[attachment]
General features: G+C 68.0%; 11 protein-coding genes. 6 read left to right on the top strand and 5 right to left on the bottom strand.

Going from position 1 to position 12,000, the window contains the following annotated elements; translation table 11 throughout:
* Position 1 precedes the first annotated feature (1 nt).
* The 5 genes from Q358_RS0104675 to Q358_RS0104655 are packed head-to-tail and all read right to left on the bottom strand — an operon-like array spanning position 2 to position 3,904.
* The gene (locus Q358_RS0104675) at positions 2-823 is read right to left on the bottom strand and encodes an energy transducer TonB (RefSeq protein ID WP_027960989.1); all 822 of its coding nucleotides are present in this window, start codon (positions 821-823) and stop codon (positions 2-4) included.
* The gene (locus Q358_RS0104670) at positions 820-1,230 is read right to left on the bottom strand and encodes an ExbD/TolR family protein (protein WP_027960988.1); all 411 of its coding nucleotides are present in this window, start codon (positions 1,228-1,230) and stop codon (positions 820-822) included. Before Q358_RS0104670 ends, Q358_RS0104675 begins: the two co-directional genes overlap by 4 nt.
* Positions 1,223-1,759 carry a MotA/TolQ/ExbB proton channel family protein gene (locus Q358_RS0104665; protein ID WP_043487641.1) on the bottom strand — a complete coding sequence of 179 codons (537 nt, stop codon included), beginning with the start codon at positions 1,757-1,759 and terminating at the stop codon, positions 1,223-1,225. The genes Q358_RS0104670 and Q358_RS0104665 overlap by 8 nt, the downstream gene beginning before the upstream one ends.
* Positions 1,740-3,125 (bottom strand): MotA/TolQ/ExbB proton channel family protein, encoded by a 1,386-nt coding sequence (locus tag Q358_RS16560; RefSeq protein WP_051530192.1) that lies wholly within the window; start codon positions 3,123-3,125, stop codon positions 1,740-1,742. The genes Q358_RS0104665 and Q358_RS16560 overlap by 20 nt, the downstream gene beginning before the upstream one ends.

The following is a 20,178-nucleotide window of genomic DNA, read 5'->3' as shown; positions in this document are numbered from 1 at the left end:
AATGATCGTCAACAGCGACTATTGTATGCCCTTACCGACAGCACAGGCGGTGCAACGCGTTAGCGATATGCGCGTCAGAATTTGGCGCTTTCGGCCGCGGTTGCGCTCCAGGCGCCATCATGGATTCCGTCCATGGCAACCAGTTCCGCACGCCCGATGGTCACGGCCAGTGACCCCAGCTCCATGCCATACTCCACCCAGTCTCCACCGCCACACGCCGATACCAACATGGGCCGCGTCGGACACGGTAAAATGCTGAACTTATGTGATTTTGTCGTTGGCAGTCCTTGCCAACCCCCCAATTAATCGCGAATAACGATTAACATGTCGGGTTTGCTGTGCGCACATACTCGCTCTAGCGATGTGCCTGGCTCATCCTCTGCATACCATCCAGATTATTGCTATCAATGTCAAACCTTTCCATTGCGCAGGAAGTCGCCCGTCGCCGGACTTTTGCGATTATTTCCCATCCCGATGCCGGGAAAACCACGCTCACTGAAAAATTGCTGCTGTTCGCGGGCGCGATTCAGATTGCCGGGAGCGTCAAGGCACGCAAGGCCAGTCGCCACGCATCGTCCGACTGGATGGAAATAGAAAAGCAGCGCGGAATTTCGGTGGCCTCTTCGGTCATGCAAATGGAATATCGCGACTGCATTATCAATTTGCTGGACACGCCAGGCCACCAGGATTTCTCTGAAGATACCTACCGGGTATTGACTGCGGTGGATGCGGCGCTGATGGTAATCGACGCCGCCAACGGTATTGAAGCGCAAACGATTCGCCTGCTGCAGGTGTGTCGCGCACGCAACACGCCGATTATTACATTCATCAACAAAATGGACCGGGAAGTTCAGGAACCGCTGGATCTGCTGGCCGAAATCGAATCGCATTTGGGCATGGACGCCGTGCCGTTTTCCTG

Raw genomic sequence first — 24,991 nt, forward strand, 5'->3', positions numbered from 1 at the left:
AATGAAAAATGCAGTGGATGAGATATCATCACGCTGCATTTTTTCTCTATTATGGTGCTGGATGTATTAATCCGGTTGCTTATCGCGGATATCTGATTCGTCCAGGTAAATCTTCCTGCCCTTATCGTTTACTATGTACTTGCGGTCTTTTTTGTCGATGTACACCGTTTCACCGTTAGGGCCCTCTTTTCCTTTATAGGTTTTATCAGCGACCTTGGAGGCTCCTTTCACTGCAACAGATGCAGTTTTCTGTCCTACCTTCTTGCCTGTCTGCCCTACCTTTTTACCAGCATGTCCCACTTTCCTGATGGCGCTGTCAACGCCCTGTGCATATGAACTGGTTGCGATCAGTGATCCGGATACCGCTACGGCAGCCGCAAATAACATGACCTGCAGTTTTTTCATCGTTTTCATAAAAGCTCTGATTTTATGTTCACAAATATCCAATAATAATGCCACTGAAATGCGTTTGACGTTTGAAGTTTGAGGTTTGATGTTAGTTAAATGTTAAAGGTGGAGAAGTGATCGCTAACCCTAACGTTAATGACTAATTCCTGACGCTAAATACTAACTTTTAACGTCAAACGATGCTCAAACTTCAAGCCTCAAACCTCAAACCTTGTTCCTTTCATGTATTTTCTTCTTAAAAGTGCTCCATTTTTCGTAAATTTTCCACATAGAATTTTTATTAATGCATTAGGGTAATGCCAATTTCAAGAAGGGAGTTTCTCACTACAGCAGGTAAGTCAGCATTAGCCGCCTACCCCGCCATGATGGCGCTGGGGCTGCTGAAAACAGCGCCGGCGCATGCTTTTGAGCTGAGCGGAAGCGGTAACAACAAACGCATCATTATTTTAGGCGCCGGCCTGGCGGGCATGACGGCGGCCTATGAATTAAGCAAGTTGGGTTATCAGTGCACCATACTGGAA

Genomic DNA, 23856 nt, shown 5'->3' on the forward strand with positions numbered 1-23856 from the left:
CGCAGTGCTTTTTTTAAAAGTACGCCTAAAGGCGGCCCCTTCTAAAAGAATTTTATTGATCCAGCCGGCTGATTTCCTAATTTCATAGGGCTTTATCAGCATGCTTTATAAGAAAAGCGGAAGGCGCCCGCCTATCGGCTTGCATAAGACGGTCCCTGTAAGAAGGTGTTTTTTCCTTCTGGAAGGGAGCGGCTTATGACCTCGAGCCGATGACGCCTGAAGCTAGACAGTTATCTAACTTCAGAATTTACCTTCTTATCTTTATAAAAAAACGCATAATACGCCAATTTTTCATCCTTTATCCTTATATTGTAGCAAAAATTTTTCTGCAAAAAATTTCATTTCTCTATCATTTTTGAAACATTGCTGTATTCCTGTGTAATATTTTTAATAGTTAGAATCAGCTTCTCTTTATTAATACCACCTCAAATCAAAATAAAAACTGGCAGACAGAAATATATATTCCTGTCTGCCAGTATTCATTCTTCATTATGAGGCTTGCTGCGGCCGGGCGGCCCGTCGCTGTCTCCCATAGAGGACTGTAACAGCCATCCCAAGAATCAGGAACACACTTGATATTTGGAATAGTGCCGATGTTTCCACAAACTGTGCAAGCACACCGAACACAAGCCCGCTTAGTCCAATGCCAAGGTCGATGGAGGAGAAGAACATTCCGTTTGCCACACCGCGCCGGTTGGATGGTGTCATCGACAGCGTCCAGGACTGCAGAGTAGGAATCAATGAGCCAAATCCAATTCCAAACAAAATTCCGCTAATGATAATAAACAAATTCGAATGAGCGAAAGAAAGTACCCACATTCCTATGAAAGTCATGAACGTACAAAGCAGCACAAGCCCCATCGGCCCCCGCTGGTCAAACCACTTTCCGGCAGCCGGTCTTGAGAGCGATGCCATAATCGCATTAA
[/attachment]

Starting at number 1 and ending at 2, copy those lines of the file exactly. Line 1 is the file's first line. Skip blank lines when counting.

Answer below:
General features: G+C 68.0%; 11 protein-coding genes. 6 read left to right on the top strand and 5 right to left on the bottom strand.

Going from position 1 to position 12,000, the window contains the following annotated elements; translation table 11 throughout: